April 2016

Microstructure Invariance in U.S. Stock Market Trades

Albert S. Kyle, Anna A. Obizhaeva, and Tugkan Tuzun


This paper studies invariance relationships in tick-by-tick transaction data in the U.S. stock market. Over the period 1993-2001, the estimated monthly regression coefficients of the log of trade arrival rate on the log of trading activity have an almost constant value of 0.666, strikingly close to the value of 2/3 predicted by invariance hypothesis. Over the period 2001-2014, the estimated coefficients rise, and their average value is equal to 0.79, suggesting that the reduction in tick size in 2001 and subsequent increase in algorithmic trading resulted in a more intense order shredding in more liquid stocks. The distributions of trade sizes, adjusted for differences in trading activity, resemble a log-normal before 2001; there are clearly visible truncation at the round-lot boundary and clustering of trades at even-levels. These distributions change dramatically over the period 2001-2014 with their means shifting downwards. The invariance hypothesis explains about 88% of the cross-sectional variation in trade arrival rates and average trade sizes; additional explanatory variables include invariance-implied measure of effective price volatility.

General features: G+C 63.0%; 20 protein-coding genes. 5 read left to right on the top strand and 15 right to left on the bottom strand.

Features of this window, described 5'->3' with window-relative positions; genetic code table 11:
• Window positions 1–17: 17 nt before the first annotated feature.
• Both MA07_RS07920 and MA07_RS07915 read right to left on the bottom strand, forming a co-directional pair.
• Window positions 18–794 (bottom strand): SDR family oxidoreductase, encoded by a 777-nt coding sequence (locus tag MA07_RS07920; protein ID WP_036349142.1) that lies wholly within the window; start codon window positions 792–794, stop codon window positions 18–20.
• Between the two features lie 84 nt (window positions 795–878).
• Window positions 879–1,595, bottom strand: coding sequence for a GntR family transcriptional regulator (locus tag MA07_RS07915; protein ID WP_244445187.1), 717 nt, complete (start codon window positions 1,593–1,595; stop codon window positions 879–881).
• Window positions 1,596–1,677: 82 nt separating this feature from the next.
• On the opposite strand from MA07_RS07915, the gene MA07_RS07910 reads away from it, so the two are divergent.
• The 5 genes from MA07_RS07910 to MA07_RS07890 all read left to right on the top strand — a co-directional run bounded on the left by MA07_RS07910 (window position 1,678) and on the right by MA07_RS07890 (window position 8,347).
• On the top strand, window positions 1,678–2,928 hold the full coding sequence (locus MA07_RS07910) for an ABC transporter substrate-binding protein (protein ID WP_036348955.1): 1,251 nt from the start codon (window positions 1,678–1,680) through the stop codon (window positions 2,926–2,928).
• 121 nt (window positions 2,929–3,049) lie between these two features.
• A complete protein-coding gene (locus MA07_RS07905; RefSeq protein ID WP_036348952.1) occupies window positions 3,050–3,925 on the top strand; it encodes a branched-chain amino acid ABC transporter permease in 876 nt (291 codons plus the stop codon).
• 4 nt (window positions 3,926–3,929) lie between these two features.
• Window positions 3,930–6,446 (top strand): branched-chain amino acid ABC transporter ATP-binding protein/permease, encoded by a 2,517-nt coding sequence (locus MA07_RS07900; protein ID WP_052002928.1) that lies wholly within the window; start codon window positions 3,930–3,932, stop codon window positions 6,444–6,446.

Accessible materials (.zip)

Keywords: TAQ data, market frictions, market microstructure, order shredding, tick size, trade size, transactions data

DOI: http://dx.doi.org/10.17016/FEDS.2016.034

PDF: Full Paper

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Last Update: June 19, 2020